Adopting the 'poignant descriptive words' of Munby J (as he then was) in Re D (Intractable Contact Dispute: Publicity)  1 FLR 1226, His Honour Judge Clifford Bellamy began his judgment in Warwickshire County Council v TE & Ors  EWHC B19 yesterday as follows:
"On 21 July 2010 a wholly deserving father left my court in tears having been driven to abandon his battle to implement an order which I had made on 4th January 2010 that his son, S, now aged 12, should move to live with him."
So ends ligation relating to child S, which has been before the court almost continuously since June 1999.
The essential facts of the case are as follows:
1. The child S was born on 5th March 1998.
2. S's parents separated before he was born.
3. In June 1999 the father applied for and obtained contact, which eventually included staying contact.
4, The contact broke down in February 2006.
5. Over the next four years "immense energy and resources were invested in trying to reinstate a meaningful relationship between father and son", but those efforts failed.
6. The father applied for a residence order and on 4th January 2010 residence was transferred from mother to father - see S (A Child), Re  EWHC 192. The court found that S had suffered emotional harm, that S had become alienated from his father and that there was a risk that the long-term consequences of alienation and estrangement from his father could be damaging to S's welfare.
7. The mother appealed and on 21st January her application for permission to appeal was dismissed by the Court of Appeal - Re S (A Child)  EWCA Civ 219.
8. On the 3rd March the court ordered that the mother should take S to the father's home on 11 March, failing which the services of the Tipstaff would be engaged to implement the transfer the next day (S (A Child)  EWHC B2).
9. S appealed against this decision and on 17th March his appeal was allowed – Re S (A Child)  EWCA Civ 325. The Court of Appeal ordered that there should be an interim care order in favour of the local authority until 7 April; that S should be transferred to an identified foster placement after school the next day, on 18 March; that reintroduction of father and son should take place by face to face contact beginning the following day, 19 March; that transfer of S to his father's care should be effected by 27 March; that the mother's contact should be restricted to indirect contact by telephone; and that the matter should be listed for further directions on the 25th March.
10. S refused to engage in any attempted contact with his father and the social worker became 'most concerned for his emotional and mental health', advising the father that she 'did not believe that any further good could come with S remaining in foster care'.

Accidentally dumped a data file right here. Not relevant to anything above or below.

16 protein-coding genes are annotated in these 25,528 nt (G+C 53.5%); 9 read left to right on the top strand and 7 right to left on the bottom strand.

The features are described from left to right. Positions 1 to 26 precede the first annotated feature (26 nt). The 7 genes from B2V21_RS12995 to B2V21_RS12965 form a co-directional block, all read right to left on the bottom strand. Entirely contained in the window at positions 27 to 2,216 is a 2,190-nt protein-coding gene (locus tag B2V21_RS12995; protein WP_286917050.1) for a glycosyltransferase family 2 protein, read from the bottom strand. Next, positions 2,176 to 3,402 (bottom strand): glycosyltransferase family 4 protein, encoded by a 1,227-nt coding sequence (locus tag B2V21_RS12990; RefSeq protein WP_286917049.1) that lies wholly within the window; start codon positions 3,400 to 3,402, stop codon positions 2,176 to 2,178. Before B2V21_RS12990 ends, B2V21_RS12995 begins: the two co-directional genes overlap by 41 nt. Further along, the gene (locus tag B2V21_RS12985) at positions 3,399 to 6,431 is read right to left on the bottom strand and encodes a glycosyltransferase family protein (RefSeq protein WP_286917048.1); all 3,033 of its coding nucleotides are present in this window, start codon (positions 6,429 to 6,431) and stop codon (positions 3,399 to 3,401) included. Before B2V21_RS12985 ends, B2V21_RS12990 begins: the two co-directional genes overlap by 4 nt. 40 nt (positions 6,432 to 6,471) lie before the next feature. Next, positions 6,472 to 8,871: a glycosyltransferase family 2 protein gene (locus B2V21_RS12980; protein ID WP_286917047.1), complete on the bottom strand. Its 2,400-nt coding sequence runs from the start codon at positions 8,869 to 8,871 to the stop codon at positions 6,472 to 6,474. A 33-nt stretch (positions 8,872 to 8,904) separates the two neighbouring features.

11. Accordingly, at the hearing on 25th March the father agreed that S should return to his mother, though under the auspices of the interim care order.
12. Thereafter, further attempts at contact were made, but the boy continued to refuse to engage.
13. On the 13th July the father's counsel informed the court that he no longer intended to seek the implementation of the residence order made on 4th January.
14. The parents then agreed that there should be a residence order in favour of the mother; that there should be a supervision order in favour of the local authority for one year; that the father have indirect contact only and that pursuant to s.91(14) Children Act 1989 neither parent shall, without the permission of the court, make any further application in respect of the child until he has reached the age of 16. On the 21st July the court approved an order in these terms.
The reason for this judgment is set out by Judge Bellamy in paragraph 11:
"This has been an extraordinary case. The two Court of Appeal decisions attracted wide publicity. There has also been significant professional interest. Against that background I was persuaded that it would not be appropriate to end this case simply by the court approving an order agreed between the parties. In his position statement for the hearing on 21 July, Mr Vater, counsel for the local authority, made the point that the story did not end with the last hearing before the Court of Appeal. He submitted that 'before that decision or those preceding it are relied upon in other, similar cases, either by any experts for the purposes of research or lawyers in support of their cases, the full story should be recorded.' I agree. That is the purpose of this judgment."
Having set out the full story, Judge Bellamy concluded his judgment with some reflections on some of the issues that arose, including discussing the concept of alienation, dealing with a case involving an alienated child and the need for evidence from an appropriately experienced expert.
To end on a slightly more hopeful note, the judgment has as a postscript an email from the guardian describing a meeting at which S was informed of the final order. After the meeting S told the guardian 'that this was not the end and he would think about seeing his father after his GCSE's'.